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Topic

Malaria

About: Malaria is a(n) research topic. Over the lifetime, 37074 publication(s) have been published within this topic receiving 914099 citation(s). The topic is also known as: Plasmodium infection & induced malaria.


Papers
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01 Jan 2005

4,964 citations

Journal ArticleDOI
Abstract: Dengue fever, a very old disease, has reemerged in the past 20 years with an expanded geographic distribution of both the viruses and the mosquito vectors, increased epidemic activity, the development of hyperendemicity (the cocirculation of multiple serotypes), and the emergence of dengue hemorrhagic fever in new geographic regions. In 1998 this mosquito-borne disease is the most important tropical infectious disease after malaria, with an estimated 100 million cases of dengue fever, 500,000 cases of dengue hemorrhagic fever, and 25,000 deaths annually. The reasons for this resurgence and emergence of dengue hemorrhagic fever in the waning years of the 20th century are complex and not fully understood, but demographic, societal, and public health infrastructure changes in the past 30 years have contributed greatly. This paper reviews the changing epidemiology of dengue and dengue hemorrhagic fever by geographic region, the natural history and transmission cycles, clinical diagnosis of both dengue fever and dengue hemorrhagic fever, serologic and virologic laboratory diagnoses, pathogenesis, surveillance, prevention, and control. A major challenge for public health officials in all tropical areas of the world is to devleop and implement sustainable prevention and control programs that will reverse the trend of emergent dengue hemorrhagic fever.

3,706 citations

Journal ArticleDOI
10 Mar 2005-Nature
TL;DR: It is estimated that there were 515 (range 300–660) million episodes of clinical P. falciparum malaria in 2002, up to 50% higher than those reported by the World Health Organization and 200% higher for areas outside Africa, reflecting the WHO's reliance upon passive national reporting for these countries.
Abstract: Interest in mapping the global distribution of malaria is motivated by a need to define populations at risk for appropriate resource allocation and to provide a robust framework for evaluating its global economic impact. Comparison of older and more recent malaria maps shows how the disease has been geographically restricted, but it remains entrenched in poor areas of the world with climates suitable for transmission. Here we provide an empirical approach to estimating the number of clinical events caused by Plasmodium falciparum worldwide, by using a combination of epidemiological, geographical and demographic data. We estimate that there were 515 (range 300-660) million episodes of clinical P. falciparum malaria in 2002. These global estimates are up to 50% higher than those reported by the World Health Organization (WHO) and 200% higher for areas outside Africa, reflecting the WHO's reliance upon passive national reporting for these countries. Without an informed understanding of the cartography of malaria risk, the global extent of clinical disease caused by P. falciparum will continue to be underestimated.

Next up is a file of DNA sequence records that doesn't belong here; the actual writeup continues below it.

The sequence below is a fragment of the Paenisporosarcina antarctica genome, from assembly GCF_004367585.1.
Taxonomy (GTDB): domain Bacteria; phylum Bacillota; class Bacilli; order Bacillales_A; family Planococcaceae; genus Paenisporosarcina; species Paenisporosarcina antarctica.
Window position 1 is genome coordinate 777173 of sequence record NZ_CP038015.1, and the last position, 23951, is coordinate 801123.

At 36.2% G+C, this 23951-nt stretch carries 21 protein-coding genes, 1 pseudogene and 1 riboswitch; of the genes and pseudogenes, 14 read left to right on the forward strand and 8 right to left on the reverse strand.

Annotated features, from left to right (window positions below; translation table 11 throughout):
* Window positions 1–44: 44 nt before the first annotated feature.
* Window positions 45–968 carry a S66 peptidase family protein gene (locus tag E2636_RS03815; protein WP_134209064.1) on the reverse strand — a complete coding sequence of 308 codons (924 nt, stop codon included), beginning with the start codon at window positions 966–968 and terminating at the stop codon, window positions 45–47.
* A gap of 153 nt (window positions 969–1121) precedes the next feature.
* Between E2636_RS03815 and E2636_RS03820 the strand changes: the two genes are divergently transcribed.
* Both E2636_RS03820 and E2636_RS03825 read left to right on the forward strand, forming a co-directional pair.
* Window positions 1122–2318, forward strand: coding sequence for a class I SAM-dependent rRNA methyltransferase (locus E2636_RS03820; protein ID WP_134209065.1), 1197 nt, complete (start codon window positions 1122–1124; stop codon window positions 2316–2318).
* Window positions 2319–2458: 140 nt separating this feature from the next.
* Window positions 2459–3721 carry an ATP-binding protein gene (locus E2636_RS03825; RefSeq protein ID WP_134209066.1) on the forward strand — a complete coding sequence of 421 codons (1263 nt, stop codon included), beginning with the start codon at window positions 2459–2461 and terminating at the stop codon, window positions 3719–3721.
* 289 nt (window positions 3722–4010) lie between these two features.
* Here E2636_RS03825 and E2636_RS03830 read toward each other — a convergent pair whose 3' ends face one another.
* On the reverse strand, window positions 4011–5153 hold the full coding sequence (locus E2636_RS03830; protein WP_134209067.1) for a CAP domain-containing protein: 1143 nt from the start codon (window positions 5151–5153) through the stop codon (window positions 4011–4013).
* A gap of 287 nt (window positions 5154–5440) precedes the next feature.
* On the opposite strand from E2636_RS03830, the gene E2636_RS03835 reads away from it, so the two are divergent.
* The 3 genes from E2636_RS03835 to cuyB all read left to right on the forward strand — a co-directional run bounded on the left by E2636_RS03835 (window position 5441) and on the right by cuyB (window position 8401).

2,765 citations

Journal ArticleDOI
07 Feb 2002-Nature
TL;DR: There are multiple channels by which malaria impedes development, including effects on fertility, population growth, saving and investment, worker productivity, absenteeism, premature mortality and medical costs.
Abstract: Where malaria prospers most, human societies have prospered least. The global distribution of per-capita gross domestic product shows a striking correlation between malaria and poverty, and malaria-endemic countries also have lower rates of economic growth. There are multiple channels by which malaria impedes development, including effects on fertility, population growth, saving and investment, worker productivity, absenteeism, premature mortality and medical costs.

2,229 citations

Journal ArticleDOI
TL;DR: Chloroquine phosphate, an old drug for treatment of malaria, is shown to have apparent efficacy and acceptable safety against COVID-19 associated pneumonia in multicenter clinical trials conducted in China.
Abstract: The coronavirus disease 2019 (COVID-19) virus is spreading rapidly, and scientists are endeavoring to discover drugs for its efficacious treatment in China. Chloroquine phosphate, an old drug for treatment of malaria, is shown to have apparent efficacy and acceptable safety against COVID-19 associated pneumonia in multicenter clinical trials conducted in China. The drug is recommended to be included in the next version of the Guidelines for the Prevention, Diagnosis, and Treatment of Pneumonia Caused by COVID-19 issued by the National Health Commission of the People's Republic of China for treatment of COVID-19 infection in larger populations in the future.

1,886 citations


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Performance
Metrics
No. of papers in the topic in previous years
YearPapers
20228
20211,282
20201,544
20191,426
20181,448
20171,620